Incumbent match-ups in house GOP plan
GOP vs GOP: 1
DFL vs DFL: 7
DFL vs GOP: 5

All but one of the incumbent pairings includes a DFLer and the majority are DFL on DFL. Essentially what was done with the map was to draw first ring suburban DFLers into seats with outer ring suburban DFLers and GOPers while at the same time creating a bunch of suburban open seats ripe for GOP pickups.

Some further context; there are a total of 109 Republicans in the Minnesota legislature and 92 Democrats. That means 21% of the DFL caucus would get drawn into a district with another incumbent while a whooping 6% of GOPers would suffer the same fate.

But that totally happened by chance and was not at all part of an effort to draw DFLers into districts with each other. Seriously. Why doesn’t anyone believe Sarah Anderson when she insists that her plan is most certainly not a gerrymander.


The Tea Party Protection Plan

by TonyAngelo on May 10, 2011 · 1 comment

Image Hosted by ImageShack.usThe Minnesota House GOP’s recently released congressional redistricting map, authored by Rep. Sarah Anderson, is a rather devious little gerrymander. It solves the “Peterson problem” for the GOP in a creative way, handing him a more liberal district than even Jim Oberstar had while at the same time drawing Chip Cravaack a considerably more conservative district than the one he is currently Representing.

Additionally Michele Bachmann’s CD6 remains largely intact and Eric Paulson’s CD3 gets slightly more red. The surprise is that the House Education Committee Chairman, Rep. John Kline, doesn’t get any help, in fact his CD2 gets slightly more blue. On the DFL side CDs 1, 4 and 5 don’t change much at all in terms of partisans.

Here’s what the Obama percentages in the districts would look like under the Anderson plan (current Obama percentages in parenthesis) [this information was obtained by plotting the Anderson map in Dave’s Redistricting App which does not go down to the block level, so these numbers are not exact, they are however close enough for this analysis]:

CD1: 51% (51%)
CD2: 49% (48%)
CD3: 50% (52%)
CD4: 64% (64%)
CD5: 74% (74%)
CD6: 45% (45%)
CD7: 45% (47%)
CD8: 56% (53%)

As I alluded to in the first paragraph, the main thrust of this plan is to solve the “Peterson problem” for the GOP. What is the “Peterson problem” you ask? Let me explain.
As it is currently drawn, CD7 is a natural GOP district with an R+5 tilt that is held by a DFLer, albeit a very conservative DFLer, but a DFLer nonetheless. Collin Peterson fits his district rather well ideologically, so from the DFLs perspective it doesn’t really matter that he’s on the conservative end of the spectrum because the district he represents is conservative.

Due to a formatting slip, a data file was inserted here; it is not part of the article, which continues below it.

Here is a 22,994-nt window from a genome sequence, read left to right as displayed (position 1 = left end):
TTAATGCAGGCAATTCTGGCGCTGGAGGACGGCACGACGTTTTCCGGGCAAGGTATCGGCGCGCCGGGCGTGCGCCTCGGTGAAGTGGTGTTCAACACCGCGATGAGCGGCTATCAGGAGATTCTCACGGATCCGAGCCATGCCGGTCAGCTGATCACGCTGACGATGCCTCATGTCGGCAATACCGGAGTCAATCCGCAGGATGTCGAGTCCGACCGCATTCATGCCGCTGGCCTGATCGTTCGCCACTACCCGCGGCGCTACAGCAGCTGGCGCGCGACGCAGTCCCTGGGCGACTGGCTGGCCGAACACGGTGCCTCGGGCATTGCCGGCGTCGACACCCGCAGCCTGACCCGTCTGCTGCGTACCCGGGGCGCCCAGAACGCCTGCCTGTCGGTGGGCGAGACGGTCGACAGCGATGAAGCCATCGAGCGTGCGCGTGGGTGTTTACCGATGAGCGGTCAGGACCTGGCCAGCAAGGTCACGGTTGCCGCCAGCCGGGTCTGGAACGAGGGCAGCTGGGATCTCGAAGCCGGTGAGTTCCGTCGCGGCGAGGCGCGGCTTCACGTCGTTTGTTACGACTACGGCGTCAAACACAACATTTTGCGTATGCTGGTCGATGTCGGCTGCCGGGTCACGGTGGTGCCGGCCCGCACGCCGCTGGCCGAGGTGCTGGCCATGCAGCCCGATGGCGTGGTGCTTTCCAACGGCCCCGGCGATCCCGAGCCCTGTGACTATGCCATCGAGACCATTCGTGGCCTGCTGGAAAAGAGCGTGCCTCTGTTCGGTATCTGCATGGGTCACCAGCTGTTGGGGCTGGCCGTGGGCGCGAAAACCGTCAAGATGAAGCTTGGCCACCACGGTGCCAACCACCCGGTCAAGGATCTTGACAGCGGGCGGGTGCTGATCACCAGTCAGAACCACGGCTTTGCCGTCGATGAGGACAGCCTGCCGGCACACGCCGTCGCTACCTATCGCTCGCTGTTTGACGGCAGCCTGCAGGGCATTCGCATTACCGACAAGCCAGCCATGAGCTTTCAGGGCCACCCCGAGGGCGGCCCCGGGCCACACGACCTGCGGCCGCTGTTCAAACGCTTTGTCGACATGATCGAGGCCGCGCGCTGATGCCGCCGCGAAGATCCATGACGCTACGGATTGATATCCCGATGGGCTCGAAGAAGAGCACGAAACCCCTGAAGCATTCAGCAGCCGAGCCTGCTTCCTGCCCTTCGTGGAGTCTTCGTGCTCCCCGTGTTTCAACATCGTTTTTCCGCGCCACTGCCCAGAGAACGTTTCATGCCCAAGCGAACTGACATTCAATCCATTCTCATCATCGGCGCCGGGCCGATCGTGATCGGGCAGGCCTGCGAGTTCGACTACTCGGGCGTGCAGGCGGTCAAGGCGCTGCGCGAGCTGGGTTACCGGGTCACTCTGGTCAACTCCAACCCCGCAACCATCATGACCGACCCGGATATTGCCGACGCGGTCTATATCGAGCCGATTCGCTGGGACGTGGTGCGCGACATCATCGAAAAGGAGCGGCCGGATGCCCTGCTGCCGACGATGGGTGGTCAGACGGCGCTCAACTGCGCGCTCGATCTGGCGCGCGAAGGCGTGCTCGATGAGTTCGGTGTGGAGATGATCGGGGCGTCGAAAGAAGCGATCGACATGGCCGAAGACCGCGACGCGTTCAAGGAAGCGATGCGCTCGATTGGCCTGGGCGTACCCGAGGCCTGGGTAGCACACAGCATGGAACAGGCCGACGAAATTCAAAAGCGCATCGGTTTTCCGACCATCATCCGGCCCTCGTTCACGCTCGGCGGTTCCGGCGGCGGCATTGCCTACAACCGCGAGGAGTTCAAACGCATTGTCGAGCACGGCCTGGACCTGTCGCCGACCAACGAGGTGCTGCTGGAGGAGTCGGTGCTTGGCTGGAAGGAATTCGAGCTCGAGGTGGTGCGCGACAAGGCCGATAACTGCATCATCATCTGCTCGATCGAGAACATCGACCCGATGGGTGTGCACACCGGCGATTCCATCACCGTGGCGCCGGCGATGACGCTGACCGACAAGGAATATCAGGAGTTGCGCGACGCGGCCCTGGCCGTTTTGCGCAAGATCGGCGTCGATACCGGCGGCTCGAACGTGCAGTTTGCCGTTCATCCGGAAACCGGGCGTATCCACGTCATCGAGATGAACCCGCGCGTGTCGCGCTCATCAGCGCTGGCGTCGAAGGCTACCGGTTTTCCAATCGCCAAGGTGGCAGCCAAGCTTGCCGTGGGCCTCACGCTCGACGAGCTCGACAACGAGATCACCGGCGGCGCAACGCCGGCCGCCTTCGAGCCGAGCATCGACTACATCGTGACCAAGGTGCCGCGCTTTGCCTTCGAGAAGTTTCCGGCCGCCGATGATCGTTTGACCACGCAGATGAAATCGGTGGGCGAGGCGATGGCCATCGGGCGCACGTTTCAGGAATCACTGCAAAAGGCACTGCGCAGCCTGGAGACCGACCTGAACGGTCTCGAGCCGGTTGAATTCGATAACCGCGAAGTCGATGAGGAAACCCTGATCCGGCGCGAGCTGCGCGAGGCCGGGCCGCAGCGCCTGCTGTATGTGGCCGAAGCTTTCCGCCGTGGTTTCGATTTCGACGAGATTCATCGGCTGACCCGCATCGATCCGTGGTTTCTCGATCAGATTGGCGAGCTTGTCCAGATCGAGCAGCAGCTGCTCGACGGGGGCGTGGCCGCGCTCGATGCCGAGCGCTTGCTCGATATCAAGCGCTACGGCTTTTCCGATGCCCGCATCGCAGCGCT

This is seen in the SILVER scores for the Minnesota delegation. For those who aren’t familiar with them, SILVER scores are a measure of how partisan a legislator is in the context of the district they represent. The purpose is to measure the amount of partisan value a legislator provides to a party over or under what would be expected.

Collin Peterson’s SILVER score is -.04, about even. He’s really conservative for a Democrat, but he represents a conservative district and it all comes out in the wash. But if you move Collin Peterson from his R+5 district to what would be a more liberal district than the current CD8, all of a sudden he becomes an asset for the GOP; a conservative Democrat in a liberal district.

Since the GOP can’t beat Peterson in the 7th, they simply move him to a different, more liberal,  district and let the DFL deal with it. It’s a truly devious little maneuver by the GOP, but unfortunately for them Tom Emmer did not win the Governor’s race and I don’t see Mark Dayton coming anywhere close to signing onto this plan.

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The Sarahmander

by TonyAngelo on May 5, 2011 · 1 comment

Image Hosted by ImageShack.usThe GOP House redistricting plan authored by Rep. Sarah Anderson passed out of committee Tuesday on a party line vote. Despite this, the plan is fair, or so say’s it’s author:

[Rep.] Anderson characterized her propsal as a “fair plan” that is based on the population growth derived from the 2010 census.

Of course those responsible for drawing the map consider it to be “fair,” but is it?

Let’s take a quick look at one aspect of the plan, the incumbents who would get drawn together. If this was truly a “fair” plan we would expect the instances of incumbents getting drawn together to breakdown roughly evenly between the types of match-ups. Is this what happens?

Incumbent match-ups in house GOP plan
GOP vs GOP: 1
DFL vs DFL: 7
DFL vs GOP: 5

All but one of the incumbent pairings includes a DFLer and the majority are DFL on DFL. Essentially what was done with the map was to draw first ring suburban DFLers into seats with outer ring suburban DFLers and GOPers while at the same time creating a bunch of suburban open seats ripe for GOP pickups.